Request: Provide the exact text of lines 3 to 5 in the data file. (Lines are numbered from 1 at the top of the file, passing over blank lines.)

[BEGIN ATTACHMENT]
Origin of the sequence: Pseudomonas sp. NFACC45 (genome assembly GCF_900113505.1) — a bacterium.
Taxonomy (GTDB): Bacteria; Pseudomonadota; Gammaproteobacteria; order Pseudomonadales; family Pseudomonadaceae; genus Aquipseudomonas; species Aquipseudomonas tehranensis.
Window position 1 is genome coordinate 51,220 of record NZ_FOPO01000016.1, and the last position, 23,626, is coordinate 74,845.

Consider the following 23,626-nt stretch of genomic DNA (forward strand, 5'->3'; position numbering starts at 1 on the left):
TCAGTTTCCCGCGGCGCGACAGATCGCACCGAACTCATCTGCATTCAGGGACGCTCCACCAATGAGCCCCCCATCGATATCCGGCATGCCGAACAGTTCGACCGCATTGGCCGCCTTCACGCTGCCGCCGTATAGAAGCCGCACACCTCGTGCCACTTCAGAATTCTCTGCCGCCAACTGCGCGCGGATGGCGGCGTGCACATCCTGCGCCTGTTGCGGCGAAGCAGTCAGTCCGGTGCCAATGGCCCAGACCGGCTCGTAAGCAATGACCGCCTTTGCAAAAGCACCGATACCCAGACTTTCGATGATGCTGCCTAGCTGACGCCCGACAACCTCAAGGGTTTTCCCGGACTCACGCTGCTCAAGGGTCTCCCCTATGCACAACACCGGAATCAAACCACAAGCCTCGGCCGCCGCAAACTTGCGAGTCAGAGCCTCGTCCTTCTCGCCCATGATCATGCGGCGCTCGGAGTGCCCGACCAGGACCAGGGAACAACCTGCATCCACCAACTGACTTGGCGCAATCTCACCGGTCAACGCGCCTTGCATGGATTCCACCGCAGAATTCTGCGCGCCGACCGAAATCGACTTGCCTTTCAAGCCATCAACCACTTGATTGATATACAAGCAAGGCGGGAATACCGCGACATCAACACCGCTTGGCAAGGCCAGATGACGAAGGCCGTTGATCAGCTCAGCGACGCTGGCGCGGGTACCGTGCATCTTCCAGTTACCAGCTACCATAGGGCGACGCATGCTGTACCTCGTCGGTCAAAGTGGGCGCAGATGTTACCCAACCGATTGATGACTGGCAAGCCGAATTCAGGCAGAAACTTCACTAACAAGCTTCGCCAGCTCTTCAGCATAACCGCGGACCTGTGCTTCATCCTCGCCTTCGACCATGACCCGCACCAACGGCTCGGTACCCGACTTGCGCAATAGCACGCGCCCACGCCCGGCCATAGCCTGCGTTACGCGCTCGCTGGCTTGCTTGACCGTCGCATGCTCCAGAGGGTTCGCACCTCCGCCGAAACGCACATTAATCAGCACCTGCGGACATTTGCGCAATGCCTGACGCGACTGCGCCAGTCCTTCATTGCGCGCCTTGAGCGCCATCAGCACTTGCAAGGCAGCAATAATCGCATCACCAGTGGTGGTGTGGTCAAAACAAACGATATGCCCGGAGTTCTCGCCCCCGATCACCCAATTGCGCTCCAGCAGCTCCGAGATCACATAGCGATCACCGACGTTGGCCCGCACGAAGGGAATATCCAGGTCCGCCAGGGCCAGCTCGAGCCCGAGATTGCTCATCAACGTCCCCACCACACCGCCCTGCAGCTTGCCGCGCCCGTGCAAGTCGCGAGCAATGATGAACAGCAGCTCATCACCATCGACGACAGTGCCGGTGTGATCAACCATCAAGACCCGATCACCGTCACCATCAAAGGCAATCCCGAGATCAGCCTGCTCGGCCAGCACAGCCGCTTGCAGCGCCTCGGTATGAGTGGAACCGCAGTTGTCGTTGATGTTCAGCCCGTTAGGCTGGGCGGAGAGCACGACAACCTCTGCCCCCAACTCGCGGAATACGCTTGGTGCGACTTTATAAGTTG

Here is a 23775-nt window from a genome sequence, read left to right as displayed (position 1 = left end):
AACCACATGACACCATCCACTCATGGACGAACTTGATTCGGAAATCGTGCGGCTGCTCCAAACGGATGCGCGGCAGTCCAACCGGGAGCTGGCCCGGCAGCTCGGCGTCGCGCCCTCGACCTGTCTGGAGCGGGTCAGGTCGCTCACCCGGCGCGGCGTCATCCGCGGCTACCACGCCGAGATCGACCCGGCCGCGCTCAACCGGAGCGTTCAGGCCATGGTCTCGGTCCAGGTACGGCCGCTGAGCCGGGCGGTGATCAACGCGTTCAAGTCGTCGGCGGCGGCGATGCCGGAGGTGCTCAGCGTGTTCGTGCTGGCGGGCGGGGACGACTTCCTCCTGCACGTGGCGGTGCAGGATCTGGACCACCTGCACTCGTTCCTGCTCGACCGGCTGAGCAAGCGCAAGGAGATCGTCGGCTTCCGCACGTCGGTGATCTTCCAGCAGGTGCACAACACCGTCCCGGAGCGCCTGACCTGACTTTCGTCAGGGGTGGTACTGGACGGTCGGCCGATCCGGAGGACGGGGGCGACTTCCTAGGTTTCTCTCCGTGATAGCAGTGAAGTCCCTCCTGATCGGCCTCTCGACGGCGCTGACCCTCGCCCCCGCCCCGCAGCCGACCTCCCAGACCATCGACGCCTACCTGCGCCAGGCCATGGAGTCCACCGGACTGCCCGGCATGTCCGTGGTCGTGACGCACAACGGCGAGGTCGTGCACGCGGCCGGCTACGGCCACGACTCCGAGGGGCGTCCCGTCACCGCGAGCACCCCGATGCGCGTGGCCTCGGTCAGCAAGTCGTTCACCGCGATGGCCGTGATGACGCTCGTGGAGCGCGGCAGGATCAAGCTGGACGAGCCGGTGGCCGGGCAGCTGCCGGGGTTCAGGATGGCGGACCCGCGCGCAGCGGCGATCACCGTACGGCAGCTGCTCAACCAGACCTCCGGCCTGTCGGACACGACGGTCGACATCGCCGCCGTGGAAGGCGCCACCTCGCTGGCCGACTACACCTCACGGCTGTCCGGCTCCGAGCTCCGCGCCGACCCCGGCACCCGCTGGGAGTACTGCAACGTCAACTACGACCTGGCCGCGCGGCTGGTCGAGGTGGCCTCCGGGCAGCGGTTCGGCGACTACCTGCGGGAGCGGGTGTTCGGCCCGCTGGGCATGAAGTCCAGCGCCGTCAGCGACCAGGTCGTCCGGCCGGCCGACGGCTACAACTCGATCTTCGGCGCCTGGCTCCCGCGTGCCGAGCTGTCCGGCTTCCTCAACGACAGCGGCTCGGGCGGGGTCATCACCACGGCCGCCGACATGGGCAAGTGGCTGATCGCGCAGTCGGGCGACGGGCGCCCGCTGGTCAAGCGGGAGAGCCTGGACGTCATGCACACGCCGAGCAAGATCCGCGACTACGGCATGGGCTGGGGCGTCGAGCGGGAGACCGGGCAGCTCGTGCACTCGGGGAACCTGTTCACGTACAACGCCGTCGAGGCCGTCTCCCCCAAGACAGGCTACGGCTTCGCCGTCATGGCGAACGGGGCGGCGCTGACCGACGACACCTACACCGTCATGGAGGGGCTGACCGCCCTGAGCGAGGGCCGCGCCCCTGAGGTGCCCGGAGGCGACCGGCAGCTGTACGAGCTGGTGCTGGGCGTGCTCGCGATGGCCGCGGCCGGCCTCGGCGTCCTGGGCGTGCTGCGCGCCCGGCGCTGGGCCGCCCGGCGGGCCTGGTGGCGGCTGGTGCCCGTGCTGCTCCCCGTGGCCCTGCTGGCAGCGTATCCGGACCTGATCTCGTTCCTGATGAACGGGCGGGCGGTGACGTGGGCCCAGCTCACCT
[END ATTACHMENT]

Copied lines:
Window position 1 is genome coordinate 51,220 of record NZ_FOPO01000016.1, and the last position, 23,626, is coordinate 74,845.

Consider the following 23,626-nt stretch of genomic DNA (forward strand, 5'->3'; position numbering starts at 1 on the left):
TCAGTTTCCCGCGGCGCGACAGATCGCACCGAACTCATCTGCATTCAGGGACGCTCCACCAATGAGCCCCCCATCGATATCCGGCATGCCGAACAGTTCGACCGCATTGGCCGCCTTCACGCTGCCGCCGTATAGAAGCCGCACACCTCGTGCCACTTCAGAATTCTCTGCCGCCAACTGCGCGCGGATGGCGGCGTGCACATCCTGCGCCTGTTGCGGCGAAGCAGTCAGTCCGGTGCCAATGGCCCAGACCGGCTCGTAAGCAATGACCGCCTTTGCAAAAGCACCGATACCCAGACTTTCGATGATGCTGCCTAGCTGACGCCCGACAACCTCAAGGGTTTTCCCGGACTCACGCTGCTCAAGGGTCTCCCCTATGCACAACACCGGAATCAAACCACAAGCCTCGGCCGCCGCAAACTTGCGAGTCAGAGCCTCGTCCTTCTCGCCCATGATCATGCGGCGCTCGGAGTGCCCGACCAGGACCAGGGAACAACCTGCATCCACCAACTGACTTGGCGCAATCTCACCGGTCAACGCGCCTTGCATGGATTCCACCGCAGAATTCTGCGCGCCGACCGAAATCGACTTGCCTTTCAAGCCATCAACCACTTGATTGATATACAAGCAAGGCGGGAATACCGCGACATCAACACCGCTTGGCAAGGCCAGATGACGAAGGCCGTTGATCAGCTCAGCGACGCTGGCGCGGGTACCGTGCATCTTCCAGTTACCAGCTACCATAGGGCGACGCATGCTGTACCTCGTCGGTCAAAGTGGGCGCAGATGTTACCCAACCGATTGATGACTGGCAAGCCGAATTCAGGCAGAAACTTCACTAACAAGCTTCGCCAGCTCTTCAGCATAACCGCGGACCTGTGCTTCATCCTCGCCTTCGACCATGACCCGCACCAACGGCTCGGTACCCGACTTGCGCAATAGCACGCGCCCACGCCCGGCCATAGCCTGCGTTACGCGCTCGCTGGCTTGCTTGACCGTCGCATGCTCCAGAGGGTTCGCACCTCCGCCGAAACGCACATTAATCAGCACCTGCGGACATTTGCGCAATGCCTGACGCGACTGCGCCAGTCCTTCATTGCGCGCCTTGAGCGCCATCAGCACTTGCAAGGCAGCAATAATCGCATCACCAGTGGTGGTGTGGTCAAAACAAACGATATGCCCGGAGTTCTCGCCCCCGATCACCCAATTGCGCTCCAGCAGCTCCGAGATCACATAGCGATCACCGACGTTGGCCCGCACGAAGGGAATATCCAGGTCCGCCAGGGCCAGCTCGAGCCCGAGATTGCTCATCAACGTCCCCACCACACCGCCCTGCAGCTTGCCGCGCCCGTGCAAGTCGCGAGCAATGATGAACAGCAGCTCATCACCATCGACGACAGTGCCGGTGTGATCAACCATCAAGACCCGATCACCGTCACCATCAAAGGCAATCCCGAGATCAGCCTGCTCGGCCAGCACAGCCGCTTGCAGCGCCTCGGTATGAGTGGAACCGCAGTTGTCGTTGATGTTCAGCCCGTTAGGCTGGGCGGAGAGCACGACAACCTCTGCCCCCAACTCGCGGAATACGCTTGGTGCGACTTTATAAGTTG